A cataract is a clouding or opaque area over the lens of the eye - an area that is normally transparent. As this thickening occurs, it prevents light rays from passing through the lens and focusing on the retina - the light sensitive tissue lining located in the back of the eye. This clouding is caused when some of the protein which makes up the lens begins to clump together and interferes with vision.
In its early stages, a cataract may not cause a problem. The cloudiness may affect only a small part of the lens. However, the cataract may grow larger over time and affect more of the lens, making it harder to see. As less light reaches the retina, it becomes increasingly harder to see and vision may become dull and blurry. While cataracts cannot spread from one eye to another, many persons develop cataracts in both eyes.
Did You Know?
The word "cataract" literally means "waterfall." For persons with an advanced cataract that covers a large portion of the eye lens, vision can be described as trying to see through a waterfall.
Prior to Surgery:
You will see your primary care physician before surgery to make sure you are in good health. You will also visit the Ophthalmology Department for measurements to calculate the power of the artificial lens. At this appointment, you will be able to ask any questions that you have regarding cataract surgery and care after surgery.
Intraocular Lens Measurement
Usually, the method used to calculate the power of the artificial lens (intraocular lens) is very accurate. However, final results may vary for patients who are highly nearsighted, highly farsighted, or have had refractive surgery. If your vision after surgery is considerably different than what was planned based on your measurements, surgical replacement of the artificial lens might be considered in an attempt to improve the situation.
Before cataract surgery, you will receive a prescription for antibiotic eye drops. You will need to start using these drops the day before your surgery to help prevent infection in your eye. Your primary care physician will also review your other medications. You may need to stop taking blood thinners and other medications prior to cataract surgery.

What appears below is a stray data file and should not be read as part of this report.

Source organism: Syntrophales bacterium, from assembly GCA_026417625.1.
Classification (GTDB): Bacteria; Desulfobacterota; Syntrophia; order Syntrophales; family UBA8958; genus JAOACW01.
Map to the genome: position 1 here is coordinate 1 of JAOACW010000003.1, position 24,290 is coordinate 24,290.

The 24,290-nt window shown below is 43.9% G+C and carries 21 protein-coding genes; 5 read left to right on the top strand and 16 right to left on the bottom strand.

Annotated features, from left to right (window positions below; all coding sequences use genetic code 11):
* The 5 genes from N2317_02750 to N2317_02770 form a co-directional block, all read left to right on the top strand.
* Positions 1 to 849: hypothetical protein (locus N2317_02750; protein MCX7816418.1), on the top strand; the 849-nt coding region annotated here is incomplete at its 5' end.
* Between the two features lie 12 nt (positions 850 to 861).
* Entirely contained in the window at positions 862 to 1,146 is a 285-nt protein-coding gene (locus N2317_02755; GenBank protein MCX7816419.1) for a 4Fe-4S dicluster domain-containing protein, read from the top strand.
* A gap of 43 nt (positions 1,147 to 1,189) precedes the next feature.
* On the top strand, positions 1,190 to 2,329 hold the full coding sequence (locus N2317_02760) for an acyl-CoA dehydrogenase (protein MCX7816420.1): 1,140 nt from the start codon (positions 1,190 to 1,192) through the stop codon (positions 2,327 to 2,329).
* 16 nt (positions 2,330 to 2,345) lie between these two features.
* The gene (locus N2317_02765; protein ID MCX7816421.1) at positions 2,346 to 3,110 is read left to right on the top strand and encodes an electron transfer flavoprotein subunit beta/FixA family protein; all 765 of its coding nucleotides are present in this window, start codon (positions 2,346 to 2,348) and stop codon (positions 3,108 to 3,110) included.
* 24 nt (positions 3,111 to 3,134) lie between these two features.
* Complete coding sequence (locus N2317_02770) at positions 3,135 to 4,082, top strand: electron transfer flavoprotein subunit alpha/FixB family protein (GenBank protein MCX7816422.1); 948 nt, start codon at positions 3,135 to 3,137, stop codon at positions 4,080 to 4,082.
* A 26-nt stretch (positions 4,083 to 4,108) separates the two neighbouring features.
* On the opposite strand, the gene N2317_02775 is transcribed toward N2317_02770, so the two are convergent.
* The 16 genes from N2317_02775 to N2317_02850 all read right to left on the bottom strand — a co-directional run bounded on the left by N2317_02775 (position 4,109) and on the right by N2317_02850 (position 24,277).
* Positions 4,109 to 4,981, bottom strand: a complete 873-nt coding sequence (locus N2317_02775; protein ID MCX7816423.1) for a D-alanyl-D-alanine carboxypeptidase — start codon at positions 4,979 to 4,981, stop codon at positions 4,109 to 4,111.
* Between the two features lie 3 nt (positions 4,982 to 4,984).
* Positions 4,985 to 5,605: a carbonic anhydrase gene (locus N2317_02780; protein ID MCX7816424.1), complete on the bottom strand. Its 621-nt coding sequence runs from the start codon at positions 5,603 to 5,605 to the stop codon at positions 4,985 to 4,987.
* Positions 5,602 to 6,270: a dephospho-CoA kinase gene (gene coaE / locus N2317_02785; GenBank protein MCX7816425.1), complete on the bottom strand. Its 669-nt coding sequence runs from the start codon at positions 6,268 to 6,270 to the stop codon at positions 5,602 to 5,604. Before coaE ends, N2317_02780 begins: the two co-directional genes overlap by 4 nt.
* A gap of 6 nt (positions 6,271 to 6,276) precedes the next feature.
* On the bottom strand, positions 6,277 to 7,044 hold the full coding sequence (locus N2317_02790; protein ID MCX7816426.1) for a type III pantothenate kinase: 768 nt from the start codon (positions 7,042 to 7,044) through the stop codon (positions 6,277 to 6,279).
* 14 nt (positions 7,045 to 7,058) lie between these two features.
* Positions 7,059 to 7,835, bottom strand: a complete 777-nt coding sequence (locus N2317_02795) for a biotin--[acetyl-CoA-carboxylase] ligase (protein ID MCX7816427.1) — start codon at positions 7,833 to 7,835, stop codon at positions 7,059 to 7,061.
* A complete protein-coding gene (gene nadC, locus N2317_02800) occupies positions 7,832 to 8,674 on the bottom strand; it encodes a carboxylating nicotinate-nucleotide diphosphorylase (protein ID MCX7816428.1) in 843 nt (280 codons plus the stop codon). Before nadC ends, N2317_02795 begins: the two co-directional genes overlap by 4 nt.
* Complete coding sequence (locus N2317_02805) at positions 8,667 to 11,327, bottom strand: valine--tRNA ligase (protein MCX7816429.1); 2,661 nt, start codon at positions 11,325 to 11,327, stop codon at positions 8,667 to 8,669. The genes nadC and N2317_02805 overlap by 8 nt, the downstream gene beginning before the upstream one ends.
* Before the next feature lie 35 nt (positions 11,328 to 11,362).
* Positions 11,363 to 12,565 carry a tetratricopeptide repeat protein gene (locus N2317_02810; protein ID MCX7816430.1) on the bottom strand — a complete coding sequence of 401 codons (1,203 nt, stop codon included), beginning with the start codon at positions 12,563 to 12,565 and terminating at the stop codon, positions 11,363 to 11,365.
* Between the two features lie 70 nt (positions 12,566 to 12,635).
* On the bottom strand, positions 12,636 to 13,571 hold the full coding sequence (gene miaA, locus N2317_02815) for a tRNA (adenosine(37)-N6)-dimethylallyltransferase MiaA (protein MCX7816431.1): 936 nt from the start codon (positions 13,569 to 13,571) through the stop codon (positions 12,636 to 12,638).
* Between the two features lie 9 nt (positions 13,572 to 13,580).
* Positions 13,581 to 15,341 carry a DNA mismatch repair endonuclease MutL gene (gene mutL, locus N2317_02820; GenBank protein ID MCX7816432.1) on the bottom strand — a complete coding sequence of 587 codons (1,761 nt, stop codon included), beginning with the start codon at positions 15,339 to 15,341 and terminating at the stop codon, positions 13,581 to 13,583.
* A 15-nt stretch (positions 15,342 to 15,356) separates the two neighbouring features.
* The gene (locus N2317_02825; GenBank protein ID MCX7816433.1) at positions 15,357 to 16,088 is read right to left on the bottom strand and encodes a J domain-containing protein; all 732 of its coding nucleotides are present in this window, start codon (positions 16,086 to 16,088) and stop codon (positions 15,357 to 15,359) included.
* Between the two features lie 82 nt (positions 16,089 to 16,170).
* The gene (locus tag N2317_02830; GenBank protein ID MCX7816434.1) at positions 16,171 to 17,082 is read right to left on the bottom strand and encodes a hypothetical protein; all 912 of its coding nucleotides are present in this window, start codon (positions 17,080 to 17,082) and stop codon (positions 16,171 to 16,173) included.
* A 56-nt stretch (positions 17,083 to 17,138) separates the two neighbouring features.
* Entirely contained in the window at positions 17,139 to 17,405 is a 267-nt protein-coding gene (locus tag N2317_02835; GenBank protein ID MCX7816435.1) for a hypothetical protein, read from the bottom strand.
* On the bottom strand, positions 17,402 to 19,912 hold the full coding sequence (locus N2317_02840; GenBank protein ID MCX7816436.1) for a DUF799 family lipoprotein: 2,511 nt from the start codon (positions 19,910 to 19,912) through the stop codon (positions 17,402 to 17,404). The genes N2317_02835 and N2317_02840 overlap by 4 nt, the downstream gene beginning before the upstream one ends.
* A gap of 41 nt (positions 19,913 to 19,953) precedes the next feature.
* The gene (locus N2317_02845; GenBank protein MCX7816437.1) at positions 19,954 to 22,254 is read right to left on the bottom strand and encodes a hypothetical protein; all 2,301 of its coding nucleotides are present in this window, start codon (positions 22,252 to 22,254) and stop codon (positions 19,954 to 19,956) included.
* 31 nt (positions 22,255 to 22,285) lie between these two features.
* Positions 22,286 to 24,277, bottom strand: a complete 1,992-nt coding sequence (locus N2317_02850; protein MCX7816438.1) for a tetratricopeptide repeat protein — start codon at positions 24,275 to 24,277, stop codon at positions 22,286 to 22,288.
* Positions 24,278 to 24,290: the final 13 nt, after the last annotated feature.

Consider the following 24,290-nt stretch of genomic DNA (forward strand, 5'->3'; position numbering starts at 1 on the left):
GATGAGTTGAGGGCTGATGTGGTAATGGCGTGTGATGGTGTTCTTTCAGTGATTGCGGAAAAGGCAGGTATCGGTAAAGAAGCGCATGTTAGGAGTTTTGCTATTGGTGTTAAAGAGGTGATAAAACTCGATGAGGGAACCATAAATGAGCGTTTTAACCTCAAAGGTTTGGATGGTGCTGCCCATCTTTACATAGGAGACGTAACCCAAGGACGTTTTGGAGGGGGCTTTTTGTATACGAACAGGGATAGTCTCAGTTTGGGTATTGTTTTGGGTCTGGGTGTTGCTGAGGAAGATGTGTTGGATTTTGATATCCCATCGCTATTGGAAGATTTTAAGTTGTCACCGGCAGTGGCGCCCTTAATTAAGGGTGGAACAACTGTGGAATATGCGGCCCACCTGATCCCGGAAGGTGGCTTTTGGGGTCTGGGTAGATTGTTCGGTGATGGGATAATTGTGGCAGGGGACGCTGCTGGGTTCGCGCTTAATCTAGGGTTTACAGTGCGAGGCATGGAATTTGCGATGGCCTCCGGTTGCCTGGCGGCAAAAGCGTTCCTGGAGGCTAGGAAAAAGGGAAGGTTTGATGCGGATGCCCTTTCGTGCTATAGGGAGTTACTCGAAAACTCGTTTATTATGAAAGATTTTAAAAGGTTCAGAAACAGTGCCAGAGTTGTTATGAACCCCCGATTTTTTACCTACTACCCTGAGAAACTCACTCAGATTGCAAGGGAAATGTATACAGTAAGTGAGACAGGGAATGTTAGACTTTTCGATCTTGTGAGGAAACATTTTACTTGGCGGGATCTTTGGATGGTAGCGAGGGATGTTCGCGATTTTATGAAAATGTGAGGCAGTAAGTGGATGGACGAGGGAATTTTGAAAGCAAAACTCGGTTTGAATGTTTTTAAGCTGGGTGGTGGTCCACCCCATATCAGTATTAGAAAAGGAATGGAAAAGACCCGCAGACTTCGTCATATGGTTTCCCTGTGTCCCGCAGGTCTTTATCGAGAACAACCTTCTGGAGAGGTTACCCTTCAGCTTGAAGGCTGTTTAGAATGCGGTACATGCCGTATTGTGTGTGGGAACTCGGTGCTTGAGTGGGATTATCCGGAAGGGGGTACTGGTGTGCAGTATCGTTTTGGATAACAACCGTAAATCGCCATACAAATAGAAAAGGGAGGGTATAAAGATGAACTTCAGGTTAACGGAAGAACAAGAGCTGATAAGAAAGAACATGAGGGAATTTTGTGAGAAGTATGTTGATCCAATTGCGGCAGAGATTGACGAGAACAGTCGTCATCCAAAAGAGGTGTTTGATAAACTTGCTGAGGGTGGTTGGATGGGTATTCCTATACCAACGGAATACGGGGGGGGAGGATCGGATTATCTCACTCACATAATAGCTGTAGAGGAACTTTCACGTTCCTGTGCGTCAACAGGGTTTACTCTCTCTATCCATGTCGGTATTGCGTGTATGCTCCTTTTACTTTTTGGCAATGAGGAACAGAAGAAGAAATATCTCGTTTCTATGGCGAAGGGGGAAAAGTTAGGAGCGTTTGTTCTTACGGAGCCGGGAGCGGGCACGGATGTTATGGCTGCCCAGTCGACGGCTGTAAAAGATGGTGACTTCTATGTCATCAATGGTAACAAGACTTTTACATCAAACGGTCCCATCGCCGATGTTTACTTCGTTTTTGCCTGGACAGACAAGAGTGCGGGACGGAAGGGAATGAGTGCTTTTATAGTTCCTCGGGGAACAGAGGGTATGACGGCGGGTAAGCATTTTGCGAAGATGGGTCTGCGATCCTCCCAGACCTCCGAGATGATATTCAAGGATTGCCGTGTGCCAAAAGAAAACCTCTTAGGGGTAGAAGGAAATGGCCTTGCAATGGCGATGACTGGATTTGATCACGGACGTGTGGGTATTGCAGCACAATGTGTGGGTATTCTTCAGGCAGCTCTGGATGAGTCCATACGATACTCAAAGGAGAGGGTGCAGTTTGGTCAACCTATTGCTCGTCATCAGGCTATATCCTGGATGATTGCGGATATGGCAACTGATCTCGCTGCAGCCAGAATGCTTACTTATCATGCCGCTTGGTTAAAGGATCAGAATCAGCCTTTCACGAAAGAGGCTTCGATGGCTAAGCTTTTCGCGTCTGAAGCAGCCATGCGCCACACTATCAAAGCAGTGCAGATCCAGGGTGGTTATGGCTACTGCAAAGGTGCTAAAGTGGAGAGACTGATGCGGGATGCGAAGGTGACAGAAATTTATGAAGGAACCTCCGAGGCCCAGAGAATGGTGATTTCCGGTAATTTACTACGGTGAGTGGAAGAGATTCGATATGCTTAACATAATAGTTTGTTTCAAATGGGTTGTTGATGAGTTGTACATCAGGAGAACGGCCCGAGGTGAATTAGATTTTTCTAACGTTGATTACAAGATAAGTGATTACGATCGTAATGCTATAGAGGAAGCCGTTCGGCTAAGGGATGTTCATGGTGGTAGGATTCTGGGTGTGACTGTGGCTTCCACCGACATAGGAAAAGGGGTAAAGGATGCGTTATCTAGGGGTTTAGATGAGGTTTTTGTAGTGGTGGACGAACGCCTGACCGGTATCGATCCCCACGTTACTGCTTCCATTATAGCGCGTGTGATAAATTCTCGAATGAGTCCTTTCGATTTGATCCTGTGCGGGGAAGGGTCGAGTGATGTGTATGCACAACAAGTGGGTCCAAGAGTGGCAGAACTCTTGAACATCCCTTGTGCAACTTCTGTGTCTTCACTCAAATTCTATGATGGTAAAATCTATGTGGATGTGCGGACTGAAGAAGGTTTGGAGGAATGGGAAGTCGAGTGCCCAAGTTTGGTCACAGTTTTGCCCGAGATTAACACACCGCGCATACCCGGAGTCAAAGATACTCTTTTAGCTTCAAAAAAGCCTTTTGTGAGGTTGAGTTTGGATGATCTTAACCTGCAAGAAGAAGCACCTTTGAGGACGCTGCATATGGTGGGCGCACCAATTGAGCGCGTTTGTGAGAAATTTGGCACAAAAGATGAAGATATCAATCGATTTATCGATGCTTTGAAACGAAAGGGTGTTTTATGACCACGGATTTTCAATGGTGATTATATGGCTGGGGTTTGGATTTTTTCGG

After surgery, you will be sent home wearing a clear eye shield that should be used when napping or sleeping. You will need to wear this shield for at least one week. You will also be prescribed eye drops to use during your immediate recovery.
Your surgeon will examine you the day after your surgery. After this initial appointment, other appointments will be scheduled to check your healing. During recovery, you may resume reasonable activities; avoid strenuous bending or heavy lifting. After one week, you should be able to resume your normal activities and stop using the eye shield.
Cataracts occur as a result of aging, trauma, inflammation, or inherited characteristics. There could be several possible causes including:
- excessive exposure to sunlight
- steroid use
- diuretic use
- certain major tranquilizers
For several of the potential causes listed (i.e., steroids, diuretics, and/or major tranquilizers), additional research is needed to differentiate the effect of the disease from the effect of the drugs themselves.
How are cataracts diagnosed?
In addition to a complete medical history and eye examination, diagnostic procedures for cataracts may include:
- visual acuity test - the common eye chart test (see above), which measures vision ability at various distances.
- pupil dilation - the pupil is widened with eye drops to allow a close-up examination of the eye's retina.
In addition, other tests may also be performed to help your eye care professional learn more about the health and structure of your eye.
Possible risk factors for cataracts include:
Probably the greatest risk factor for cataracts is age. And, although age-related cataracts may develop between 40 and 50 years old, vision is usually not affected greatly until after age 60.